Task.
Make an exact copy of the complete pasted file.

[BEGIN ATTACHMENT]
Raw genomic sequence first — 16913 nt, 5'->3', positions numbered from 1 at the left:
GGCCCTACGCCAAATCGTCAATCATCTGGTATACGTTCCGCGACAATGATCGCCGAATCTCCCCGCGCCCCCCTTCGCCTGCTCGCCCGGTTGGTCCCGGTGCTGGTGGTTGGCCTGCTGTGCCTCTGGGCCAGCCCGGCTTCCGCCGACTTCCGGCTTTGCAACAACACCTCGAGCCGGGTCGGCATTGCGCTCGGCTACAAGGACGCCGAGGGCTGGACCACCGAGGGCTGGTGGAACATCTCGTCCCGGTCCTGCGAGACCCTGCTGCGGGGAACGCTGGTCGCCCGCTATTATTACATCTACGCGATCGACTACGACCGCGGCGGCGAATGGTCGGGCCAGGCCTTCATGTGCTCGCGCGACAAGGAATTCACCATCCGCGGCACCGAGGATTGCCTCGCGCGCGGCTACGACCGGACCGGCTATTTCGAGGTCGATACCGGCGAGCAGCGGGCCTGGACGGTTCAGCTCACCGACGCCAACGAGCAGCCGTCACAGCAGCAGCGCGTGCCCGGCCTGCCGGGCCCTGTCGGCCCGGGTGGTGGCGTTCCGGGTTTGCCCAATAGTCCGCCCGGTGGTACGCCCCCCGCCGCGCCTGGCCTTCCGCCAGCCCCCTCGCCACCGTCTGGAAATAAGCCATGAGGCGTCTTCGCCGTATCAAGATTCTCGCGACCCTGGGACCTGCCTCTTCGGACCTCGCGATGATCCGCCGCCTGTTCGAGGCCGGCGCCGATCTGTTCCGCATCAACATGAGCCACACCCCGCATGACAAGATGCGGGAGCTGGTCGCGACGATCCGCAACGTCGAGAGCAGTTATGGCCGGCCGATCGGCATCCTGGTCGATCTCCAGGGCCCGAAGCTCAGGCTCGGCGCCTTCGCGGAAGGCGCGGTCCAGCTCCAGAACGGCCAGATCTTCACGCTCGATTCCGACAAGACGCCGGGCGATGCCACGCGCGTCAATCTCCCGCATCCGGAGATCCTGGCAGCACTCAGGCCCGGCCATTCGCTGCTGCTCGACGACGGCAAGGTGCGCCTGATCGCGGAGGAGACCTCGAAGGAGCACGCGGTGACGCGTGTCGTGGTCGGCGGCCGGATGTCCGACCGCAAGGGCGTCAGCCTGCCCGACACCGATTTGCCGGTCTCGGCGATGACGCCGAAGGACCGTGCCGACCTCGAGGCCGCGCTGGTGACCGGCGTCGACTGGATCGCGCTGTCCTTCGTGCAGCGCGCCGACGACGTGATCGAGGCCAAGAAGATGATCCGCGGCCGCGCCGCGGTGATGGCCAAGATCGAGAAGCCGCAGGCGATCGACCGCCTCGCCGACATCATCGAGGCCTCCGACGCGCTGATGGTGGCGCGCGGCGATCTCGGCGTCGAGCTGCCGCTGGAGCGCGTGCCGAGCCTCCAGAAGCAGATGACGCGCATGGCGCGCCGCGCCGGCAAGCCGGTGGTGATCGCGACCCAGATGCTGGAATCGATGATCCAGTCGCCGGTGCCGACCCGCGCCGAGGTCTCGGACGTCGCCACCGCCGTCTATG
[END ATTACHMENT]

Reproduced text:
Raw genomic sequence first — 16913 nt, 5'->3', positions numbered from 1 at the left:
GGCCCTACGCCAAATCGTCAATCATCTGGTATACGTTCCGCGACAATGATCGCCGAATCTCCCCGCGCCCCCCTTCGCCTGCTCGCCCGGTTGGTCCCGGTGCTGGTGGTTGGCCTGCTGTGCCTCTGGGCCAGCCCGGCTTCCGCCGACTTCCGGCTTTGCAACAACACCTCGAGCCGGGTCGGCATTGCGCTCGGCTACAAGGACGCCGAGGGCTGGACCACCGAGGGCTGGTGGAACATCTCGTCCCGGTCCTGCGAGACCCTGCTGCGGGGAACGCTGGTCGCCCGCTATTATTACATCTACGCGATCGACTACGACCGCGGCGGCGAATGGTCGGGCCAGGCCTTCATGTGCTCGCGCGACAAGGAATTCACCATCCGCGGCACCGAGGATTGCCTCGCGCGCGGCTACGACCGGACCGGCTATTTCGAGGTCGATACCGGCGAGCAGCGGGCCTGGACGGTTCAGCTCACCGACGCCAACGAGCAGCCGTCACAGCAGCAGCGCGTGCCCGGCCTGCCGGGCCCTGTCGGCCCGGGTGGTGGCGTTCCGGGTTTGCCCAATAGTCCGCCCGGTGGTACGCCCCCCGCCGCGCCTGGCCTTCCGCCAGCCCCCTCGCCACCGTCTGGAAATAAGCCATGAGGCGTCTTCGCCGTATCAAGATTCTCGCGACCCTGGGACCTGCCTCTTCGGACCTCGCGATGATCCGCCGCCTGTTCGAGGCCGGCGCCGATCTGTTCCGCATCAACATGAGCCACACCCCGCATGACAAGATGCGGGAGCTGGTCGCGACGATCCGCAACGTCGAGAGCAGTTATGGCCGGCCGATCGGCATCCTGGTCGATCTCCAGGGCCCGAAGCTCAGGCTCGGCGCCTTCGCGGAAGGCGCGGTCCAGCTCCAGAACGGCCAGATCTTCACGCTCGATTCCGACAAGACGCCGGGCGATGCCACGCGCGTCAATCTCCCGCATCCGGAGATCCTGGCAGCACTCAGGCCCGGCCATTCGCTGCTGCTCGACGACGGCAAGGTGCGCCTGATCGCGGAGGAGACCTCGAAGGAGCACGCGGTGACGCGTGTCGTGGTCGGCGGCCGGATGTCCGACCGCAAGGGCGTCAGCCTGCCCGACACCGATTTGCCGGTCTCGGCGATGACGCCGAAGGACCGTGCCGACCTCGAGGCCGCGCTGGTGACCGGCGTCGACTGGATCGCGCTGTCCTTCGTGCAGCGCGCCGACGACGTGATCGAGGCCAAGAAGATGATCCGCGGCCGCGCCGCGGTGATGGCCAAGATCGAGAAGCCGCAGGCGATCGACCGCCTCGCCGACATCATCGAGGCCTCCGACGCGCTGATGGTGGCGCGCGGCGATCTCGGCGTCGAGCTGCCGCTGGAGCGCGTGCCGAGCCTCCAGAAGCAGATGACGCGCATGGCGCGCCGCGCCGGCAAGCCGGTGGTGATCGCGACCCAGATGCTGGAATCGATGATCCAGTCGCCGGTGCCGACCCGCGCCGAGGTCTCGGACGTCGCCACCGCCGTCTATG